12 Mcluhan

Marshall McLuhan (1911-1980) was a theorist who developed the concept of the "global village" before the Internet came about. He argued that electronic technologies were extensions of the human body and nervous system. In this essay, he argues that electronic media will merge the senses of sight and hearing.

McLuhan argues that a culture centered around one of the five senses (in our case, sight) is an invention of Western culture that developed as a result of Greek literacy. Reading relies solely on sight and thus separates us from reality. An individual dependent on one sense is more prone to hallucination — lack of visual stimulation (i.e. putting a prisoner in a completely white room) can be used as a torture device.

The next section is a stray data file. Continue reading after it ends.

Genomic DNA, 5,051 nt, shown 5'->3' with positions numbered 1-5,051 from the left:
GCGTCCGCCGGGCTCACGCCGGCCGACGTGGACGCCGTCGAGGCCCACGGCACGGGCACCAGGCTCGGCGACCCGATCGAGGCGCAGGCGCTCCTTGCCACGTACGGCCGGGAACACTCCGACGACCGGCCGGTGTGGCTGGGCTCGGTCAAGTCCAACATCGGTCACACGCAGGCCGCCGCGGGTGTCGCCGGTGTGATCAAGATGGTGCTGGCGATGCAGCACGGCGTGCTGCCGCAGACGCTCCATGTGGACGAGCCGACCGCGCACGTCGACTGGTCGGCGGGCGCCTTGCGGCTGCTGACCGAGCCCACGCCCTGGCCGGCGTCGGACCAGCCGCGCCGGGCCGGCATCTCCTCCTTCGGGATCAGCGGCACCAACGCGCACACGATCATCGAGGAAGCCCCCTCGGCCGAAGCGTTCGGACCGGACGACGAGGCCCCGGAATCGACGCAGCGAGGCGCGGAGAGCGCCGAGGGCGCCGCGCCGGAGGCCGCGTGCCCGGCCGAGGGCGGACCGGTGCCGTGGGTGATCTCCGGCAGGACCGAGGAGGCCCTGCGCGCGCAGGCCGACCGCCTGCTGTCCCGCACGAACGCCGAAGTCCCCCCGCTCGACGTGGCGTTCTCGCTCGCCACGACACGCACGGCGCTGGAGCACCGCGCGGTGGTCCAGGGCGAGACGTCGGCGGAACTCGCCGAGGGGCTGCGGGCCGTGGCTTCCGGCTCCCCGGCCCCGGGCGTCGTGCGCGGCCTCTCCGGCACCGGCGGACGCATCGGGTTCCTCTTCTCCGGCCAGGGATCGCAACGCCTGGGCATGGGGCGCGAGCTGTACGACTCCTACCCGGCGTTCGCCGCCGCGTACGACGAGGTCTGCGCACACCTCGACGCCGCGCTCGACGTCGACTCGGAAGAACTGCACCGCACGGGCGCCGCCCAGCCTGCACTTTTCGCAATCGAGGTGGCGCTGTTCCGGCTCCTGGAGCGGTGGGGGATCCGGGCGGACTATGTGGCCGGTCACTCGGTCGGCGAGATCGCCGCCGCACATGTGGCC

Visual culture changes the way its members think — visual Westerners think of things as right-wrong, either-or, past-present-future in a way their non-visually-dependent counterparts do not. This results from the way our eyes are programmed to see things as "right side up, in a plane, and in perspective space." Members of other cultures do not think of past and future as if they were outside the time continuum, nor can they draw in two dimensions — for these things, in reality, do not exist.

McLuhan believes that our minds were originally structured around acoustic rather than visual space. He believes that new technologies will merge visual with acoustic and thus merge the two kinds of space in our Western minds. While I believe this is possible, I do not think it has yet happen, nor that it will happen in the new future. While audio-visual entertainment is on the rise, I still often find myself finding acoustic information as a distraction from text and other visual cues.


Western vs. Eastern Culture

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